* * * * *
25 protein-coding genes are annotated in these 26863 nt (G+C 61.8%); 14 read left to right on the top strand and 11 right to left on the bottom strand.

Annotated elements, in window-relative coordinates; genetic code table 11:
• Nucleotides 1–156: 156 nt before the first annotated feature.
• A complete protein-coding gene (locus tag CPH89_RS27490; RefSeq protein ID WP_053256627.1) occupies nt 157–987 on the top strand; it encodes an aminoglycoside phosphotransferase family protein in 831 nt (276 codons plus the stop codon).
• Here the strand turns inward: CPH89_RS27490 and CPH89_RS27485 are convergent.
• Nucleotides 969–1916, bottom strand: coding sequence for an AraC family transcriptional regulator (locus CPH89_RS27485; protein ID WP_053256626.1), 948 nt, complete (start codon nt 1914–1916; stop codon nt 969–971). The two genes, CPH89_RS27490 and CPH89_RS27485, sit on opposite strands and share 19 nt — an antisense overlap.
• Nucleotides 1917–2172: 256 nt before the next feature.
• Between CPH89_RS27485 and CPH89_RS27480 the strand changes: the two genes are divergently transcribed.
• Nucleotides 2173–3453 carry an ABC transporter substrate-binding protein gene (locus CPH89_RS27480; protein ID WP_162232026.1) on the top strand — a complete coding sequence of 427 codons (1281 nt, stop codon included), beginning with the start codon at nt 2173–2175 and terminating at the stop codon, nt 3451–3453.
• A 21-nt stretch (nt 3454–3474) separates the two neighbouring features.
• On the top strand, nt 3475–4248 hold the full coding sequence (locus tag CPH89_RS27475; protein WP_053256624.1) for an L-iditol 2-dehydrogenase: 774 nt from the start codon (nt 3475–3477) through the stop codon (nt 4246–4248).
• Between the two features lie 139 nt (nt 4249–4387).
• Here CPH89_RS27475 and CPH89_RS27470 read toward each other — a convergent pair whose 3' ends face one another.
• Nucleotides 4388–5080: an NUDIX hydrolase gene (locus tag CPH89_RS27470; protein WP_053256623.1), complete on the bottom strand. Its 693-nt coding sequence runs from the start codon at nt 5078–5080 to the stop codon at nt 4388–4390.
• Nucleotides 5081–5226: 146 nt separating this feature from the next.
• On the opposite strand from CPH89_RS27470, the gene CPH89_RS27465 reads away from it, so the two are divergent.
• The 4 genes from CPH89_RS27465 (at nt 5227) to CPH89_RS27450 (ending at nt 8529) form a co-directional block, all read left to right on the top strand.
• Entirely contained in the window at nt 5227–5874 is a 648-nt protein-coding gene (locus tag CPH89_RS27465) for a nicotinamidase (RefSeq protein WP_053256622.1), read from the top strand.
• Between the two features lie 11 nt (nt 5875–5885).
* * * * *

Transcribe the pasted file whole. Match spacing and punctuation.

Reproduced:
25 protein-coding genes are annotated in these 26863 nt (G+C 61.8%); 14 read left to right on the top strand and 11 right to left on the bottom strand.

Annotated elements, in window-relative coordinates; genetic code table 11:
• Nucleotides 1–156: 156 nt before the first annotated feature.
• A complete protein-coding gene (locus tag CPH89_RS27490; RefSeq protein ID WP_053256627.1) occupies nt 157–987 on the top strand; it encodes an aminoglycoside phosphotransferase family protein in 831 nt (276 codons plus the stop codon).
• Here the strand turns inward: CPH89_RS27490 and CPH89_RS27485 are convergent.
• Nucleotides 969–1916, bottom strand: coding sequence for an AraC family transcriptional regulator (locus CPH89_RS27485; protein ID WP_053256626.1), 948 nt, complete (start codon nt 1914–1916; stop codon nt 969–971). The two genes, CPH89_RS27490 and CPH89_RS27485, sit on opposite strands and share 19 nt — an antisense overlap.
• Nucleotides 1917–2172: 256 nt before the next feature.
• Between CPH89_RS27485 and CPH89_RS27480 the strand changes: the two genes are divergently transcribed.
• Nucleotides 2173–3453 carry an ABC transporter substrate-binding protein gene (locus CPH89_RS27480; protein ID WP_162232026.1) on the top strand — a complete coding sequence of 427 codons (1281 nt, stop codon included), beginning with the start codon at nt 2173–2175 and terminating at the stop codon, nt 3451–3453.
• A 21-nt stretch (nt 3454–3474) separates the two neighbouring features.
• On the top strand, nt 3475–4248 hold the full coding sequence (locus tag CPH89_RS27475; protein WP_053256624.1) for an L-iditol 2-dehydrogenase: 774 nt from the start codon (nt 3475–3477) through the stop codon (nt 4246–4248).
• Between the two features lie 139 nt (nt 4249–4387).
• Here CPH89_RS27475 and CPH89_RS27470 read toward each other — a convergent pair whose 3' ends face one another.
• Nucleotides 4388–5080: an NUDIX hydrolase gene (locus tag CPH89_RS27470; protein WP_053256623.1), complete on the bottom strand. Its 693-nt coding sequence runs from the start codon at nt 5078–5080 to the stop codon at nt 4388–4390.
• Nucleotides 5081–5226: 146 nt separating this feature from the next.
• On the opposite strand from CPH89_RS27470, the gene CPH89_RS27465 reads away from it, so the two are divergent.
• The 4 genes from CPH89_RS27465 (at nt 5227) to CPH89_RS27450 (ending at nt 8529) form a co-directional block, all read left to right on the top strand.
• Entirely contained in the window at nt 5227–5874 is a 648-nt protein-coding gene (locus tag CPH89_RS27465) for a nicotinamidase (RefSeq protein WP_053256622.1), read from the top strand.
• Between the two features lie 11 nt (nt 5875–5885).